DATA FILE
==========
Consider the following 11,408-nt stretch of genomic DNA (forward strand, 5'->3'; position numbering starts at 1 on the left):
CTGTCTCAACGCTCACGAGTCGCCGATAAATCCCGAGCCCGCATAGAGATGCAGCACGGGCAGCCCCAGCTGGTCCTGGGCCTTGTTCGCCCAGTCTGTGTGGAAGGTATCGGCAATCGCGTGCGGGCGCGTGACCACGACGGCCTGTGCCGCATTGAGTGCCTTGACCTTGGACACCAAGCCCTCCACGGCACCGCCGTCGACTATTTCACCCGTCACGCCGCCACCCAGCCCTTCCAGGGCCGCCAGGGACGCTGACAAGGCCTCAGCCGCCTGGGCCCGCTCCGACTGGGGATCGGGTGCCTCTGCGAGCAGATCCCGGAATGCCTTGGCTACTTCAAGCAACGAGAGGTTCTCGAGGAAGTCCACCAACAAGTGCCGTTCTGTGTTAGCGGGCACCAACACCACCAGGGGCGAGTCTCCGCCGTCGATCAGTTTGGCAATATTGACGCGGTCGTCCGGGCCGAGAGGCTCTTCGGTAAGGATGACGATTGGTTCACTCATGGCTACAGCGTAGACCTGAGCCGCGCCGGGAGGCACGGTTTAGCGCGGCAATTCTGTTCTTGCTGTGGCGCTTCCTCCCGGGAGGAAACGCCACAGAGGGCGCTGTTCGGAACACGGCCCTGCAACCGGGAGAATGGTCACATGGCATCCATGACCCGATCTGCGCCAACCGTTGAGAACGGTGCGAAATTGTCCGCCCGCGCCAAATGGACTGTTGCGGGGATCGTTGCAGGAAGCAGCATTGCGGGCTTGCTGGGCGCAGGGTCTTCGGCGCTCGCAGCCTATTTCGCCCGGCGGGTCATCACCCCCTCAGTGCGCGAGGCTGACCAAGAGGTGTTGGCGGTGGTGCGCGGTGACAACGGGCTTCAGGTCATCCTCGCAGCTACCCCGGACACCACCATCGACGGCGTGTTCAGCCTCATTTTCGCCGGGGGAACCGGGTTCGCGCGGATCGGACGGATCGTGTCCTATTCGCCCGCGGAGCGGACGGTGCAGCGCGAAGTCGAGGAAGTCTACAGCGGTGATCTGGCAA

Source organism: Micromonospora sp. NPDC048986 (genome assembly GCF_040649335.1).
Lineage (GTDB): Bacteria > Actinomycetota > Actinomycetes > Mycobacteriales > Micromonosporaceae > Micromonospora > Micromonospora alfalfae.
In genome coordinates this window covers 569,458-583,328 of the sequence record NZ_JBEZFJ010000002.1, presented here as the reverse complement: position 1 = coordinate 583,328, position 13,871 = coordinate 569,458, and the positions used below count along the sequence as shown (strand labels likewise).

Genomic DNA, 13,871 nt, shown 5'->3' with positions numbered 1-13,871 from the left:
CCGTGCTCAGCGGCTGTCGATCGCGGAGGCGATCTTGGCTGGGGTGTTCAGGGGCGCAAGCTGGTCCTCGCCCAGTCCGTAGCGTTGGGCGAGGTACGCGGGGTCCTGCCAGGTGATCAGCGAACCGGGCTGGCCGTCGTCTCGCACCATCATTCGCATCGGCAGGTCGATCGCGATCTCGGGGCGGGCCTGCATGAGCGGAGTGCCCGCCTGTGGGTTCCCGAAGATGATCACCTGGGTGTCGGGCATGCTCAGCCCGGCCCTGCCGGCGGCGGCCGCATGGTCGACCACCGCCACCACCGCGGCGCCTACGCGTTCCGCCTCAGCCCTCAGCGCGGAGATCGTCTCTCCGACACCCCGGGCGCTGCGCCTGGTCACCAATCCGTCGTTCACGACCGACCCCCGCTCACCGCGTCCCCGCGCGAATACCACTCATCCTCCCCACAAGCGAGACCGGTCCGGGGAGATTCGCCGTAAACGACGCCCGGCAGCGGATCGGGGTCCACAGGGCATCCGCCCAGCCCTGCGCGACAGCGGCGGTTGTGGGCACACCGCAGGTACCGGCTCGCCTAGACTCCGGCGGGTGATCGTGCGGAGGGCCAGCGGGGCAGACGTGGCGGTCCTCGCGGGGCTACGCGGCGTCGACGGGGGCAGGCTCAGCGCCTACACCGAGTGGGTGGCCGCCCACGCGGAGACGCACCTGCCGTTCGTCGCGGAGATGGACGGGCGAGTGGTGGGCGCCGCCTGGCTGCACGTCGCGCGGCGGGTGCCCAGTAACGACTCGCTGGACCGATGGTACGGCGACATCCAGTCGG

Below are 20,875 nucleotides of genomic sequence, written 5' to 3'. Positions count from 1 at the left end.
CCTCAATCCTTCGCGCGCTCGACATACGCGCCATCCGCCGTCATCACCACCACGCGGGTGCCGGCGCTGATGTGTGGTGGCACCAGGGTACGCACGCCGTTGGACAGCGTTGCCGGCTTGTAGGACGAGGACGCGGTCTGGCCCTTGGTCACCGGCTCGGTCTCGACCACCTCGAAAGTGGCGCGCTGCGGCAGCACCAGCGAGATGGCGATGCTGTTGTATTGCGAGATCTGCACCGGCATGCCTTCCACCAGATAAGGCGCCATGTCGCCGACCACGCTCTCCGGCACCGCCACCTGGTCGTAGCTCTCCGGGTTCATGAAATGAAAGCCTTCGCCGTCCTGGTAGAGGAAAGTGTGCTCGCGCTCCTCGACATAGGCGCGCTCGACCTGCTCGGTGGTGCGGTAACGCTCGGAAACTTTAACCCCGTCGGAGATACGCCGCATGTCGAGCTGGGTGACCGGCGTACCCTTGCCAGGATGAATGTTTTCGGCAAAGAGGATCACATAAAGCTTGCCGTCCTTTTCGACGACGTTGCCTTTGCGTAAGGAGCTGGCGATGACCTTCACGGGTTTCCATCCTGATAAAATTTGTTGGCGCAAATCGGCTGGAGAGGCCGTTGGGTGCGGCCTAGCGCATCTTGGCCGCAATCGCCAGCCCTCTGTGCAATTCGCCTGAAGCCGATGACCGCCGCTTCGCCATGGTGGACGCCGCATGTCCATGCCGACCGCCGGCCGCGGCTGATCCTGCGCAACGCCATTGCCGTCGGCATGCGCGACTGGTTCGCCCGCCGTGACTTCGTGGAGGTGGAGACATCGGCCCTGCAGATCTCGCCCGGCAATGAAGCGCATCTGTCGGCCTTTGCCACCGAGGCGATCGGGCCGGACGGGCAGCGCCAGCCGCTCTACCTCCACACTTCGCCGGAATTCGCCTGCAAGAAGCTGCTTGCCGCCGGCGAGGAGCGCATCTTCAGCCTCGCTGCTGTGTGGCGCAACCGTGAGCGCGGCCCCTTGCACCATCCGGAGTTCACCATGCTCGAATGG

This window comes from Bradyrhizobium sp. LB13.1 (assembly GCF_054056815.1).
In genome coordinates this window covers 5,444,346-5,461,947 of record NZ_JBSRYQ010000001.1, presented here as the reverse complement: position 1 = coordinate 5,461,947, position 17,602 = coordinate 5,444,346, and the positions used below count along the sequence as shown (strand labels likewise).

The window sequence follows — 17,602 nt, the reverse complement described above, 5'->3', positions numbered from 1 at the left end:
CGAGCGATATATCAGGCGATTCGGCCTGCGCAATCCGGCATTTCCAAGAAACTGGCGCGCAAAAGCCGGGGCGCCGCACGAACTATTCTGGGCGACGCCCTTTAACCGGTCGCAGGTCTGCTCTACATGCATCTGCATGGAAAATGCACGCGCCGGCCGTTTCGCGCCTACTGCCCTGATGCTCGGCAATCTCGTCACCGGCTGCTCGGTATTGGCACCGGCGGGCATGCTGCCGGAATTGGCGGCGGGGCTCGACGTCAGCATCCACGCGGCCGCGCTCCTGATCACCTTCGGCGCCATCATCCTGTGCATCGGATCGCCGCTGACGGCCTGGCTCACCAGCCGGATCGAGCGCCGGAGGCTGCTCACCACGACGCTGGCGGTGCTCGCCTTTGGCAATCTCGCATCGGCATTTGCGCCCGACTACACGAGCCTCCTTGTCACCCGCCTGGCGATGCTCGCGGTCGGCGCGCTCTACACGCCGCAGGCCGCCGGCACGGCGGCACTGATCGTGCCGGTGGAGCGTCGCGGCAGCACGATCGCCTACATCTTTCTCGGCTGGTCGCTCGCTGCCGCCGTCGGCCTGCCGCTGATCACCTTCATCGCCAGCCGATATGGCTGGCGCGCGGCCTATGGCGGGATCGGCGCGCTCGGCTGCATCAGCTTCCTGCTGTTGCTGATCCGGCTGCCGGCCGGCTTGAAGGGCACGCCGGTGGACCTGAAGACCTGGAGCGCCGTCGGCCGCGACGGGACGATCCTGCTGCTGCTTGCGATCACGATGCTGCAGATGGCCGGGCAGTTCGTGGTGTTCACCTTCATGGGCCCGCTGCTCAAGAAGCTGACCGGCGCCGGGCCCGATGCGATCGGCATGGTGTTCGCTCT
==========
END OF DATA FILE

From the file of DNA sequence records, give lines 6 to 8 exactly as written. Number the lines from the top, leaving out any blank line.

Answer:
Genomic DNA, 13,871 nt, shown 5'->3' with positions numbered 1-13,871 from the left:
CCGTGCTCAGCGGCTGTCGATCGCGGAGGCGATCTTGGCTGGGGTGTTCAGGGGCGCAAGCTGGTCCTCGCCCAGTCCGTAGCGTTGGGCGAGGTACGCGGGGTCCTGCCAGGTGATCAGCGAACCGGGCTGGCCGTCGTCTCGCACCATCATTCGCATCGGCAGGTCGATCGCGATCTCGGGGCGGGCCTGCATGAGCGGAGTGCCCGCCTGTGGGTTCCCGAAGATGATCACCTGGGTGTCGGGCATGCTCAGCCCGGCCCTGCCGGCGGCGGCCGCATGGTCGACCACCGCCACCACCGCGGCGCCTACGCGTTCCGCCTCAGCCCTCAGCGCGGAGATCGTCTCTCCGACACCCCGGGCGCTGCGCCTGGTCACCAATCCGTCGTTCACGACCGACCCCCGCTCACCGCGTCCCCGCGCGAATACCACTCATCCTCCCCACAAGCGAGACCGGTCCGGGGAGATTCGCCGTAAACGACGCCCGGCAGCGGATCGGGGTCCACAGGGCATCCGCCCAGCCCTGCGCGACAGCGGCGGTTGTGGGCACACCGCAGGTACCGGCTCGCCTAGACTCCGGCGGGTGATCGTGCGGAGGGCCAGCGGGGCAGACGTGGCGGTCCTCGCGGGGCTACGCGGCGTCGACGGGGGCAGGCTCAGCGCCTACACCGAGTGGGTGGCCGCCCACGCGGAGACGCACCTGCCGTTCGTCGCGGAGATGGACGGGCGAGTGGTGGGCGCCGCCTGGCTGCACGTCGCGCGGCGGGTGCCCAGTAACGACTCGCTGGACCGATGGTACGGCGACATCCAGTCGG

Below are 20,875 nucleotides of genomic sequence, written 5' to 3'. Positions count from 1 at the left end.